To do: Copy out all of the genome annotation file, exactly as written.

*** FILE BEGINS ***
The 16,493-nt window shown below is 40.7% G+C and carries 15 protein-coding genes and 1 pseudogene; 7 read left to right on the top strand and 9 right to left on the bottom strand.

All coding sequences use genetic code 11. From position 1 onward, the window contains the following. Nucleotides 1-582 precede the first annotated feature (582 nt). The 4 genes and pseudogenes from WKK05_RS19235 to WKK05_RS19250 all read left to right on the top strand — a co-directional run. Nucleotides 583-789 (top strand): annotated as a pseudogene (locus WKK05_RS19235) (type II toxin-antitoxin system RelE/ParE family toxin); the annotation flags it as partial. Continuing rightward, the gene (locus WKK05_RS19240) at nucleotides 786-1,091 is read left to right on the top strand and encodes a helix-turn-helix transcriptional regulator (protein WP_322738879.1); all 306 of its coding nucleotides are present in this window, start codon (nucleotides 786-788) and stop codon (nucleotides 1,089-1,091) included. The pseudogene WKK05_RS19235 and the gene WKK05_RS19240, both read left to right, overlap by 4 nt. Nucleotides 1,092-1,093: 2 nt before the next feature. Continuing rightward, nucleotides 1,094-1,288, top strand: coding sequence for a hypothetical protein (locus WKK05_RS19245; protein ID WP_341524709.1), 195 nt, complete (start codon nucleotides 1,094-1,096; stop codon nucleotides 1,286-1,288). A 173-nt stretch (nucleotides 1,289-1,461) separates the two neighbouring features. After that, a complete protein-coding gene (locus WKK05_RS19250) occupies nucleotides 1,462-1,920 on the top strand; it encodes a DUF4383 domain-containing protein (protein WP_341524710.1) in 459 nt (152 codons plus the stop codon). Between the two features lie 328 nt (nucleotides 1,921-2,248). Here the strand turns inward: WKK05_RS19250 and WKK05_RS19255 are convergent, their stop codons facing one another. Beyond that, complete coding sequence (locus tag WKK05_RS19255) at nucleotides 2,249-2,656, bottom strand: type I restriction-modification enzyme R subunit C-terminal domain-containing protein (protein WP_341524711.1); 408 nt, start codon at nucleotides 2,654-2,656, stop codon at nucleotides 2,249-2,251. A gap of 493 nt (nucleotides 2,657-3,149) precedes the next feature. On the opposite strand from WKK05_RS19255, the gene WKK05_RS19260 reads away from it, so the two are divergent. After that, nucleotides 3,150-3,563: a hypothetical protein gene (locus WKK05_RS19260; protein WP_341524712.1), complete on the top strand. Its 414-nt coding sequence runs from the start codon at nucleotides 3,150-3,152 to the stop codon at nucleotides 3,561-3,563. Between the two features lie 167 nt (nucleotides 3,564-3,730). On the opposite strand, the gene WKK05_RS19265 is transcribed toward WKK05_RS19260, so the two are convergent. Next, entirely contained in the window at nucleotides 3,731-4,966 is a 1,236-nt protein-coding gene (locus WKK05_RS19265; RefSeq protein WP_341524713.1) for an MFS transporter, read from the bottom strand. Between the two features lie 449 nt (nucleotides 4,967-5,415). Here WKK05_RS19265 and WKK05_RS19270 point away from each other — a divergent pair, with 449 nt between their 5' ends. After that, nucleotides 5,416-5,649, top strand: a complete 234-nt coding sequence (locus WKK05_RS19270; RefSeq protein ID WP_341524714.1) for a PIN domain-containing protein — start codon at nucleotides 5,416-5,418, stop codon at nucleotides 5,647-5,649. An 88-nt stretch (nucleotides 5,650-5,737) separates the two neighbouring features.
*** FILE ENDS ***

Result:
The 16,493-nt window shown below is 40.7% G+C and carries 15 protein-coding genes and 1 pseudogene; 7 read left to right on the top strand and 9 right to left on the bottom strand.

All coding sequences use genetic code 11. From position 1 onward, the window contains the following. Nucleotides 1-582 precede the first annotated feature (582 nt). The 4 genes and pseudogenes from WKK05_RS19235 to WKK05_RS19250 all read left to right on the top strand — a co-directional run. Nucleotides 583-789 (top strand): annotated as a pseudogene (locus WKK05_RS19235) (type II toxin-antitoxin system RelE/ParE family toxin); the annotation flags it as partial. Continuing rightward, the gene (locus WKK05_RS19240) at nucleotides 786-1,091 is read left to right on the top strand and encodes a helix-turn-helix transcriptional regulator (protein WP_322738879.1); all 306 of its coding nucleotides are present in this window, start codon (nucleotides 786-788) and stop codon (nucleotides 1,089-1,091) included. The pseudogene WKK05_RS19235 and the gene WKK05_RS19240, both read left to right, overlap by 4 nt. Nucleotides 1,092-1,093: 2 nt before the next feature. Continuing rightward, nucleotides 1,094-1,288, top strand: coding sequence for a hypothetical protein (locus WKK05_RS19245; protein ID WP_341524709.1), 195 nt, complete (start codon nucleotides 1,094-1,096; stop codon nucleotides 1,286-1,288). A 173-nt stretch (nucleotides 1,289-1,461) separates the two neighbouring features. After that, a complete protein-coding gene (locus WKK05_RS19250) occupies nucleotides 1,462-1,920 on the top strand; it encodes a DUF4383 domain-containing protein (protein WP_341524710.1) in 459 nt (152 codons plus the stop codon). Between the two features lie 328 nt (nucleotides 1,921-2,248). Here the strand turns inward: WKK05_RS19250 and WKK05_RS19255 are convergent, their stop codons facing one another. Beyond that, complete coding sequence (locus tag WKK05_RS19255) at nucleotides 2,249-2,656, bottom strand: type I restriction-modification enzyme R subunit C-terminal domain-containing protein (protein WP_341524711.1); 408 nt, start codon at nucleotides 2,654-2,656, stop codon at nucleotides 2,249-2,251. A gap of 493 nt (nucleotides 2,657-3,149) precedes the next feature. On the opposite strand from WKK05_RS19255, the gene WKK05_RS19260 reads away from it, so the two are divergent. After that, nucleotides 3,150-3,563: a hypothetical protein gene (locus WKK05_RS19260; protein WP_341524712.1), complete on the top strand. Its 414-nt coding sequence runs from the start codon at nucleotides 3,150-3,152 to the stop codon at nucleotides 3,561-3,563. Between the two features lie 167 nt (nucleotides 3,564-3,730). On the opposite strand, the gene WKK05_RS19265 is transcribed toward WKK05_RS19260, so the two are convergent. Next, entirely contained in the window at nucleotides 3,731-4,966 is a 1,236-nt protein-coding gene (locus WKK05_RS19265; RefSeq protein WP_341524713.1) for an MFS transporter, read from the bottom strand. Between the two features lie 449 nt (nucleotides 4,967-5,415). Here WKK05_RS19265 and WKK05_RS19270 point away from each other — a divergent pair, with 449 nt between their 5' ends. After that, nucleotides 5,416-5,649, top strand: a complete 234-nt coding sequence (locus WKK05_RS19270; RefSeq protein ID WP_341524714.1) for a PIN domain-containing protein — start codon at nucleotides 5,416-5,418, stop codon at nucleotides 5,647-5,649. An 88-nt stretch (nucleotides 5,650-5,737) separates the two neighbouring features.